By Graham Glover –
Another gun tragedy. Another debate.
This time though the debate isn’t about whether we need more or better guns laws. This time it’s about prayer. That’s right, prayer. 26 people were innocently slaughtered while worshiping God and now we’re having a debate on whether Christians offering prayers of condolence and support are enough.
By Graham Glover –
“We will pray for peace every day, but at the same time, the U.S. Army will prepare for war.”
(Army Chief of Staff, General Mark A. Milley, 9 October 2017)
These words, spoken by the most senior uniformed Army officer, could have been spoken by a theologian. They might even make for a good introduction to a sermon.
By Cindy Koch –
It was only 6:15 in the morning when the radio clicked on in the dark, cold car. “49 confirmed dead, but that number will surely rise…” It took my breath away to hear the first audible voice of the day speaking about such horrific events that had passed as our night broke into daylight. Suddenly radio screams and tap-tap-tap gunshots pierced our sickly curious silence. Right in the middle of our daily drive to the gym, tragedy stretched it’s sting across the airwaves – and without parental permission, it touched my family car.
By Scott Keith –
When the disciples of Christ Jesus asked him how to pray, he gave a somewhat uncharacteristically forthright answer. He uttered the words for them to repeat in what has come to be known as the Lord’s Prayer. From that time forward, the Lord’s Prayer has been a staple of catechetical instruction when one Christian attempts to teach another Christian the “basics” of the Christian faith. Accordingly, Martin Luther included this surprisingly simple prayer in his Small Catechism, along with a few questions and answers for the young to memorize, contemplate, and hopefully, one day, make an organic part of who they are in their Christian faith. Thus, Luther begins his section on the Lord’s Prayer by giving an exhortation to the “Head of the House,” and simply listing the text of the prayer.
By Ross Engel –
Few things are quite as frustrating as waiting for a response. Whether you’re waiting for a response to an email, a returned phone call, an answer to a question, or a million other things, time sure seems to drag on and on while you wait. And the longer one waits, the more frustrated they get. It’s easy to get impatient.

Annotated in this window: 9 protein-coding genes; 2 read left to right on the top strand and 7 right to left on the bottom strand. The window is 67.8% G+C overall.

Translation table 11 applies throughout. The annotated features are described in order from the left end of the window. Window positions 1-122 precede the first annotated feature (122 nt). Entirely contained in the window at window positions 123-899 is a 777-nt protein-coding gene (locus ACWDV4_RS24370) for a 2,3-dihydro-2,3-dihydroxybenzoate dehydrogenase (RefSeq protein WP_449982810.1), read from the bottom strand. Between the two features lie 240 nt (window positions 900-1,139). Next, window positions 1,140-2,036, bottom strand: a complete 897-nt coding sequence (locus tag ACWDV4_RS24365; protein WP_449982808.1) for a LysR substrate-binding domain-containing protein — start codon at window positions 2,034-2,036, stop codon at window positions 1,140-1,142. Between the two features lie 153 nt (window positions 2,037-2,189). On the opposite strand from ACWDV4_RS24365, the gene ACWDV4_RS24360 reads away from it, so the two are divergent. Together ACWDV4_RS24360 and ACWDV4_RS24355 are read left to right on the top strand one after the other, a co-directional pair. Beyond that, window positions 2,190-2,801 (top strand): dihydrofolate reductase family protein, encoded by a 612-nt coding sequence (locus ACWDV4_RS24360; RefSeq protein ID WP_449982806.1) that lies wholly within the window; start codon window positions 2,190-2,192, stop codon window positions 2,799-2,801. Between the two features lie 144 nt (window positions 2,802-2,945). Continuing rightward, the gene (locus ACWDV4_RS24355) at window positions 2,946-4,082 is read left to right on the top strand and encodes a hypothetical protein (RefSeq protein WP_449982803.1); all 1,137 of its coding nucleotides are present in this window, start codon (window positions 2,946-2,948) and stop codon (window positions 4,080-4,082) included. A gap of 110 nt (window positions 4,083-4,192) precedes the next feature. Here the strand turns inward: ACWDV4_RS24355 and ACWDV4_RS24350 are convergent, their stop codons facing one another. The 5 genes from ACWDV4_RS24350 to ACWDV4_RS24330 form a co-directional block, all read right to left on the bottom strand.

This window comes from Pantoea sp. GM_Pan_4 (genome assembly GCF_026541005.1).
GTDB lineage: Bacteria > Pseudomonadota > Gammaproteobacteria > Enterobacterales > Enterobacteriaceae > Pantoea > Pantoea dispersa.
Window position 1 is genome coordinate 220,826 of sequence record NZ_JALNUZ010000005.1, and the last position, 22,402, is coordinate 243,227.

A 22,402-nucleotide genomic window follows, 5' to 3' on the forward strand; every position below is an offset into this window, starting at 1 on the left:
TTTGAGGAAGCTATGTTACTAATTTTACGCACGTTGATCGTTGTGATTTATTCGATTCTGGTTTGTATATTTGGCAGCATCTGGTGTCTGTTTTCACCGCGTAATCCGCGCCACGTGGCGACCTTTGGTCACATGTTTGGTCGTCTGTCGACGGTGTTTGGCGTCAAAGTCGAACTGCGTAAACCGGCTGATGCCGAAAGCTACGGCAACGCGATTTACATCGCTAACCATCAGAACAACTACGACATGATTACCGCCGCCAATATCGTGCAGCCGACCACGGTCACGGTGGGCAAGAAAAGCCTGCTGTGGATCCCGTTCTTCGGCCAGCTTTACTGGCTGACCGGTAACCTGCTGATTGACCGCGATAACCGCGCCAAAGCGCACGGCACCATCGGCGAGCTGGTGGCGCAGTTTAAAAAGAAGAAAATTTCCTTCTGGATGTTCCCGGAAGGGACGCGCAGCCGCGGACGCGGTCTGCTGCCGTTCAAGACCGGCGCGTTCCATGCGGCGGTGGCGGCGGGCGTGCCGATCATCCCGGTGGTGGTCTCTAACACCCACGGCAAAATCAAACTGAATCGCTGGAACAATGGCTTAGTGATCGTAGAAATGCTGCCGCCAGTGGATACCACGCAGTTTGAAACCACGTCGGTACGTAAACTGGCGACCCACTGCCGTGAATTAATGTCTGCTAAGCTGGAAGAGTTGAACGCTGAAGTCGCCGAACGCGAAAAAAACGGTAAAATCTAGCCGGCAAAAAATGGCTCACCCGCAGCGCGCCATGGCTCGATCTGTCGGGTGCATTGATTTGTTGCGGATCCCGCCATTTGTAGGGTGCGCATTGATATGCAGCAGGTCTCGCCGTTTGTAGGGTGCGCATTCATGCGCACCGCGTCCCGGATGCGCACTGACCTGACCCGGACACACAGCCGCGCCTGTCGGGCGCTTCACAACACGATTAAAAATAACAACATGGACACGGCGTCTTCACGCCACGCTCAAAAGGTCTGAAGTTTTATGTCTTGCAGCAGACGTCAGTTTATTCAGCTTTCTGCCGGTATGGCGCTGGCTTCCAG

By Ross Engel –
When tragedy strikes, the thing to do these days is to start a hash tag campaign. It is short, easy to do, and takes no effort or action on the part of the individual. By posting with the right hash tag, everyone else who is using the same hash tag knows that you stand in solidarity with them. Some events even come with their own background pictures that you can use to change your social media profile picture to really show your support. One of the best things about a hash tag campaign is that the folks that don’t know about it or don’t use the hash tag, are an opportunity for the hash tag user to tout some moral superiority, even if they aren’t actually doing what has been hash tagged. Seriously, how many people actually are praying for whatever it is they’ve hash tagged?
By Joyce L. C. Keith –
My courageous wife, Joy (husband to Pappy, mom of three, and grandmother of one), has decided to join in the fray and weigh in with her own blog post this week. I love her little post. She originally entitled it “Wish, Hope, or Pray?” But, her post makes me think of that M. C. Hammer song, so I renamed it “That’s Why We Pray”! I hope you enjoy Joy’s contribution to The Jagged Word!
I am one of those people… I can walk up to anyone, anytime and start a conversation. One of my old bosses said that I have the “Gift of Gab,” but in a right way.